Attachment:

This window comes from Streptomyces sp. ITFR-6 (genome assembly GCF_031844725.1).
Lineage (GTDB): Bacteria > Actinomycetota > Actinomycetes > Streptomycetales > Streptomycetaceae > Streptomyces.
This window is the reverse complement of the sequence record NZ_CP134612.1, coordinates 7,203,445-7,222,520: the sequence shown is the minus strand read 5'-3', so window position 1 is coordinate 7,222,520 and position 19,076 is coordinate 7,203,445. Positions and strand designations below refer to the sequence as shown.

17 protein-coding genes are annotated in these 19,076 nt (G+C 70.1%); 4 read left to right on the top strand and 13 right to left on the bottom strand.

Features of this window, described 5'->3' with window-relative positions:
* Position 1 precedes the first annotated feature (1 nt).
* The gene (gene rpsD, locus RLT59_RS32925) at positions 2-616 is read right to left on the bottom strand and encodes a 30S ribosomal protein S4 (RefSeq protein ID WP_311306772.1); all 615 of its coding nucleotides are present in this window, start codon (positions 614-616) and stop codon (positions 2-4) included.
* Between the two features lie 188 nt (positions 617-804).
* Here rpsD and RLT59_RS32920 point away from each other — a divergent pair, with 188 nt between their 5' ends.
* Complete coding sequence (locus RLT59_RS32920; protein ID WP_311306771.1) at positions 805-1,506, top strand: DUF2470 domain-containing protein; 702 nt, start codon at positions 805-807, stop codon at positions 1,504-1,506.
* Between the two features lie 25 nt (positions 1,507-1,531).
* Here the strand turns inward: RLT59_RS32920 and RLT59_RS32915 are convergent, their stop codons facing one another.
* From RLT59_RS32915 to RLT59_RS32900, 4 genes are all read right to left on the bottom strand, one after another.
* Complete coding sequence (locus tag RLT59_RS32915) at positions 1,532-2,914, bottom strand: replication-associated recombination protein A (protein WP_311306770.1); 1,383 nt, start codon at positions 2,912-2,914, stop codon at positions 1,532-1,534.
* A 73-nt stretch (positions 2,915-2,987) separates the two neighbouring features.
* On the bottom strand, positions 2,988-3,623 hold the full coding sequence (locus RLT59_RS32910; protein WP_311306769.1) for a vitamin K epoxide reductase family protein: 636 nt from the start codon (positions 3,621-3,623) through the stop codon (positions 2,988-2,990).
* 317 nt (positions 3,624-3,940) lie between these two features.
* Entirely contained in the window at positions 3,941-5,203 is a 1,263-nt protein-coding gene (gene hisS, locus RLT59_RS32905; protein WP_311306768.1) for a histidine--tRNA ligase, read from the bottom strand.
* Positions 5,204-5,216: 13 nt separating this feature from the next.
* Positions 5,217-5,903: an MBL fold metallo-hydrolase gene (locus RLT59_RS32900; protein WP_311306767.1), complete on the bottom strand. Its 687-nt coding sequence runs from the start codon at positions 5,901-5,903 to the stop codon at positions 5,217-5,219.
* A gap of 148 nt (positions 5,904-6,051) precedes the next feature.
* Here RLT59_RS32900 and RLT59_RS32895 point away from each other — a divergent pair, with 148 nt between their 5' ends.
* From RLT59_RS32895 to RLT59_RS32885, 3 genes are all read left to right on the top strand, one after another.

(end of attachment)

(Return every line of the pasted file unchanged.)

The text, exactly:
This window comes from Streptomyces sp. ITFR-6 (genome assembly GCF_031844725.1).
Lineage (GTDB): Bacteria > Actinomycetota > Actinomycetes > Streptomycetales > Streptomycetaceae > Streptomyces.
This window is the reverse complement of the sequence record NZ_CP134612.1, coordinates 7,203,445-7,222,520: the sequence shown is the minus strand read 5'-3', so window position 1 is coordinate 7,222,520 and position 19,076 is coordinate 7,203,445. Positions and strand designations below refer to the sequence as shown.

17 protein-coding genes are annotated in these 19,076 nt (G+C 70.1%); 4 read left to right on the top strand and 13 right to left on the bottom strand.

Features of this window, described 5'->3' with window-relative positions:
* Position 1 precedes the first annotated feature (1 nt).
* The gene (gene rpsD, locus RLT59_RS32925) at positions 2-616 is read right to left on the bottom strand and encodes a 30S ribosomal protein S4 (RefSeq protein ID WP_311306772.1); all 615 of its coding nucleotides are present in this window, start codon (positions 614-616) and stop codon (positions 2-4) included.
* Between the two features lie 188 nt (positions 617-804).
* Here rpsD and RLT59_RS32920 point away from each other — a divergent pair, with 188 nt between their 5' ends.
* Complete coding sequence (locus RLT59_RS32920; protein ID WP_311306771.1) at positions 805-1,506, top strand: DUF2470 domain-containing protein; 702 nt, start codon at positions 805-807, stop codon at positions 1,504-1,506.
* Between the two features lie 25 nt (positions 1,507-1,531).
* Here the strand turns inward: RLT59_RS32920 and RLT59_RS32915 are convergent, their stop codons facing one another.
* From RLT59_RS32915 to RLT59_RS32900, 4 genes are all read right to left on the bottom strand, one after another.
* Complete coding sequence (locus tag RLT59_RS32915) at positions 1,532-2,914, bottom strand: replication-associated recombination protein A (protein WP_311306770.1); 1,383 nt, start codon at positions 2,912-2,914, stop codon at positions 1,532-1,534.
* A 73-nt stretch (positions 2,915-2,987) separates the two neighbouring features.
* On the bottom strand, positions 2,988-3,623 hold the full coding sequence (locus RLT59_RS32910; protein WP_311306769.1) for a vitamin K epoxide reductase family protein: 636 nt from the start codon (positions 3,621-3,623) through the stop codon (positions 2,988-2,990).
* 317 nt (positions 3,624-3,940) lie between these two features.
* Entirely contained in the window at positions 3,941-5,203 is a 1,263-nt protein-coding gene (gene hisS, locus RLT59_RS32905; protein WP_311306768.1) for a histidine--tRNA ligase, read from the bottom strand.
* Positions 5,204-5,216: 13 nt separating this feature from the next.
* Positions 5,217-5,903: an MBL fold metallo-hydrolase gene (locus RLT59_RS32900; protein WP_311306767.1), complete on the bottom strand. Its 687-nt coding sequence runs from the start codon at positions 5,901-5,903 to the stop codon at positions 5,217-5,219.
* A gap of 148 nt (positions 5,904-6,051) precedes the next feature.
* Here RLT59_RS32900 and RLT59_RS32895 point away from each other — a divergent pair, with 148 nt between their 5' ends.
* From RLT59_RS32895 to RLT59_RS32885, 3 genes are all read left to right on the top strand, one after another.